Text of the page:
The Specialized Epic is one of the world’s most lusted-over cross-country (XC) mountain bikes. It’s the main bike choice of current XC world champion, Kate Courtney, former world champion, Annika Langvad, and a whole stack of privateers – riders who usually pay for their bikes making their vote for the Epic perhaps the most discerning of all.
I’ve been lucky to use the Women’s S-Works model for 2018 as part of a partnership with Specialized Australia to support the work I do in the cycling community. The design has had a few big updates this year and it’s been a pleasure to experience these first hand. The more trail bikey handling stands out compared to the previous model (it actually corners more precisely than my old Stumpjumper trail bike), the rear suspension redesign is delightfully efficient (so much so that I also ride this bike on road commutes to the trails), and there’s an incredible confidence that comes from rocking up to a start line or a social ride with a bike decked out in the latest bling (oh hey there SRAM Eagle with your pizza sized rear cassette).
Perhaps the boldest change of all, given Specialized’s work pushing the boundaries of designs for women, is a shift back to gender-neutral frames for the Epic. The current women’s Epic replaces the Era, allows women to carry two bottles in the main frame (even on the small sized model), and comes specced with a few small but considered changes aimed at the female market: saddle, suspension tune, front chain ring size, stunning stunning paint.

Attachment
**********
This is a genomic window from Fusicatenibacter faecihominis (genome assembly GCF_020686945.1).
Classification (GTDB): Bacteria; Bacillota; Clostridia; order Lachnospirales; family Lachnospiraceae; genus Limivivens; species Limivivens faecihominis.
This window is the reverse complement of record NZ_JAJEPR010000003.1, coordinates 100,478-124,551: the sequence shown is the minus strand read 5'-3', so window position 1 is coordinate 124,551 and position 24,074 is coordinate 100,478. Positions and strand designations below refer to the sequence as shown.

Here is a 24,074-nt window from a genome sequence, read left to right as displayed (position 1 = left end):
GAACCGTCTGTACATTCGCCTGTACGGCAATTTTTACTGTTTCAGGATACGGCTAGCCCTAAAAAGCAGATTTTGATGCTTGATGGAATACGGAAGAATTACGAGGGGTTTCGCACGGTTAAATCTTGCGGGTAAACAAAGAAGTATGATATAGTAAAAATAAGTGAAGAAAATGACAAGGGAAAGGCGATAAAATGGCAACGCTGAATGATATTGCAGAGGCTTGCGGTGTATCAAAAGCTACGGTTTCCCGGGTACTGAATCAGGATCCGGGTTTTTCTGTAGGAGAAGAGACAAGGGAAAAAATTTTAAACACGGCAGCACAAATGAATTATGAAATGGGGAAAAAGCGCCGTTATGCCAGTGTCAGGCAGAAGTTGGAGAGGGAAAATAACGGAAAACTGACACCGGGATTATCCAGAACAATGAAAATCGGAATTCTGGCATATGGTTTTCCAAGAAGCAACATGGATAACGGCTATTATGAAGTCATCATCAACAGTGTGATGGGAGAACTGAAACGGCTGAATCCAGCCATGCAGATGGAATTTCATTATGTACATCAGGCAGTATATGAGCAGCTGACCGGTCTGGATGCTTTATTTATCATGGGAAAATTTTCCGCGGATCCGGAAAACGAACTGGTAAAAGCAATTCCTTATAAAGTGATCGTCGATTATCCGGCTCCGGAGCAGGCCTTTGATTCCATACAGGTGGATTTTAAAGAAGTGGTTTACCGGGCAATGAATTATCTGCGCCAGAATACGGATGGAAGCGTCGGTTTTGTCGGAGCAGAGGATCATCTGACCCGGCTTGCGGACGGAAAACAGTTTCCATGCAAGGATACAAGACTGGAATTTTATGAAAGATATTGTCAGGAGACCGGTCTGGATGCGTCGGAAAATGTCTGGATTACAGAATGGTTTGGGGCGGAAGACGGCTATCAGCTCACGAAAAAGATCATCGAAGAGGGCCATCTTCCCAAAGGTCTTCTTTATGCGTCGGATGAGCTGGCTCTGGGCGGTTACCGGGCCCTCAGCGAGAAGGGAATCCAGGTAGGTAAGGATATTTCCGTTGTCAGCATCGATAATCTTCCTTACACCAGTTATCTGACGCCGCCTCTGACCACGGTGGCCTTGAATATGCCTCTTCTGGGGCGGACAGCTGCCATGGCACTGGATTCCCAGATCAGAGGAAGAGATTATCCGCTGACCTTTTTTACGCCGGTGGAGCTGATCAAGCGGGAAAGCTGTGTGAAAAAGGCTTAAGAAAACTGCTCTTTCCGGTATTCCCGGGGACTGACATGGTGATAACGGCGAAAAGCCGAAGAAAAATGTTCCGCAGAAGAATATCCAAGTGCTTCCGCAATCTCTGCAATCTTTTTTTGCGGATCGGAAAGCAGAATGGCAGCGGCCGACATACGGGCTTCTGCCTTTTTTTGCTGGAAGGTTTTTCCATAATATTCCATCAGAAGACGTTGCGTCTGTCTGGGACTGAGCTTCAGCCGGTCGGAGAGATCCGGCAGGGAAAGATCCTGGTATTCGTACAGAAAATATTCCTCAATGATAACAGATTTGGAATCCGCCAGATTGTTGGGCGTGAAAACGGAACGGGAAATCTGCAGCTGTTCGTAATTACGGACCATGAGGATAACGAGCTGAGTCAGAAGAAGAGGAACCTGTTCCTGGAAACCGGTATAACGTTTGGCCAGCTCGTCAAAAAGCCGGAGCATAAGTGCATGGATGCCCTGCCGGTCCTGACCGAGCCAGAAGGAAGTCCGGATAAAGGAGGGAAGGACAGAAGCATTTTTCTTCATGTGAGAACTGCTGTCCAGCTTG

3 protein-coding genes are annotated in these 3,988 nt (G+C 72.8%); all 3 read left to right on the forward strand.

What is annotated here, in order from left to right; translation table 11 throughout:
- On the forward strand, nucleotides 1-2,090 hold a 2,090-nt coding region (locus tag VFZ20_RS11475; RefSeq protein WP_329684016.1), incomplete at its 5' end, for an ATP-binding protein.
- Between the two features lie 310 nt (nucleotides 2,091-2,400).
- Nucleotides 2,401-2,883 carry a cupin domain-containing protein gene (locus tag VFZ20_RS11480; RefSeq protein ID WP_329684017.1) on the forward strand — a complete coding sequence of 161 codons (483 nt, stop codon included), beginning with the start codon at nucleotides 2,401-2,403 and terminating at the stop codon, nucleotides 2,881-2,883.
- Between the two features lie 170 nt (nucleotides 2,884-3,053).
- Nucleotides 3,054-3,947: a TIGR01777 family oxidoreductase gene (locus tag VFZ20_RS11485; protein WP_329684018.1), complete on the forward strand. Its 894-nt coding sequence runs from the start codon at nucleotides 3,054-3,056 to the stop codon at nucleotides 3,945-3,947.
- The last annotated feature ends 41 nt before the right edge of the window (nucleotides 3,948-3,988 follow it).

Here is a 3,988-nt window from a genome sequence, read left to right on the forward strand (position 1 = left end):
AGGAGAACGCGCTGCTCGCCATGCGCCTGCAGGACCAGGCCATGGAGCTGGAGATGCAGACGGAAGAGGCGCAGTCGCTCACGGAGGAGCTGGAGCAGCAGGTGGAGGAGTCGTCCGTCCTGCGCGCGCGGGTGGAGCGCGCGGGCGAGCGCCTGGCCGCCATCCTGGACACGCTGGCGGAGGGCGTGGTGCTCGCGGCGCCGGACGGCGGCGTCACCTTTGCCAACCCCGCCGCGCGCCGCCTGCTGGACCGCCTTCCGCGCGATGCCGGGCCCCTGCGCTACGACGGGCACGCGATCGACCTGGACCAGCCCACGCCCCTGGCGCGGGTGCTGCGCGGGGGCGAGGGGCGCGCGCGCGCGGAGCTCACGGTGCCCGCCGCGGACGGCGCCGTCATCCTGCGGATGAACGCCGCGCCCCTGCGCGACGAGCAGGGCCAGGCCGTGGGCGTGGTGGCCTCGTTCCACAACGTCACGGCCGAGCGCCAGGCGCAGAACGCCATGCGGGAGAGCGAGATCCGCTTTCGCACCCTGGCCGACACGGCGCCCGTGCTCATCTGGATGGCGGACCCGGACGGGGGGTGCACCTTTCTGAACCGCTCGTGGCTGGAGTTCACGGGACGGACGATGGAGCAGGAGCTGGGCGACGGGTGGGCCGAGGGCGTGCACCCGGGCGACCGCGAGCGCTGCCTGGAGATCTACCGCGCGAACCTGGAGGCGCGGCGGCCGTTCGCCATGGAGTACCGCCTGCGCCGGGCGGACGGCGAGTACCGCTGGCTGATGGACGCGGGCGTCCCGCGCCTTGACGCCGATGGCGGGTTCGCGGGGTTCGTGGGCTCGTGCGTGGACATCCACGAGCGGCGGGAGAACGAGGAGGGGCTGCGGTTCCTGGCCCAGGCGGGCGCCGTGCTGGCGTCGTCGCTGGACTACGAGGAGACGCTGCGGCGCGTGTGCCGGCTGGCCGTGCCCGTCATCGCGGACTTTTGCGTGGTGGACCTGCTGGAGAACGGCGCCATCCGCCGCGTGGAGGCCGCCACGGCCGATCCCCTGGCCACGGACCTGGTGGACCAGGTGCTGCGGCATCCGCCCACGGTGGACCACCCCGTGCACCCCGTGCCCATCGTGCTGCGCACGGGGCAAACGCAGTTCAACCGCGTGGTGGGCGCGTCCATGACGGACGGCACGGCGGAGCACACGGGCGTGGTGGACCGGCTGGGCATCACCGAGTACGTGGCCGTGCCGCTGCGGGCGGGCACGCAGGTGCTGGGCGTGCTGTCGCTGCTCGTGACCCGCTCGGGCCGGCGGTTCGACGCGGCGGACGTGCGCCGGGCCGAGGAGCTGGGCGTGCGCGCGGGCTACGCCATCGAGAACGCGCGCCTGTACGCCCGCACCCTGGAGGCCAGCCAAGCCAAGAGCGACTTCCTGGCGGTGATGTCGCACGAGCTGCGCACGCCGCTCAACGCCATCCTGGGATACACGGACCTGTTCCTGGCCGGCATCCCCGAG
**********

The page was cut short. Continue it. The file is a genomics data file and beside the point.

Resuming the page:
I worked with Flow Mountain Bike earlier this year to provide a women’s perspective as part of their review on the men’s S-Works Epic. I rate this format as a way of addressing a huge portion of the market that is often left out of unisex reviews – ie. women.
A link to the full, detailed review is here.
I hope to write a long term perspective on the bike on this site soon, including notes on upgrades and mods, so please leave a comment below if you have any questions you’d like me to consider as I write it.
For anyone curious to read more on the recent shift of many major bike companies to gender-neutral designs, here is a link to another article I wrote recently that steps through some of the less-spoken about aspects of women’s and men’s specific builds.
Photos: Flow Mountain Bike, Kath Bicknell, Gaye Camm, Outer Image Collective.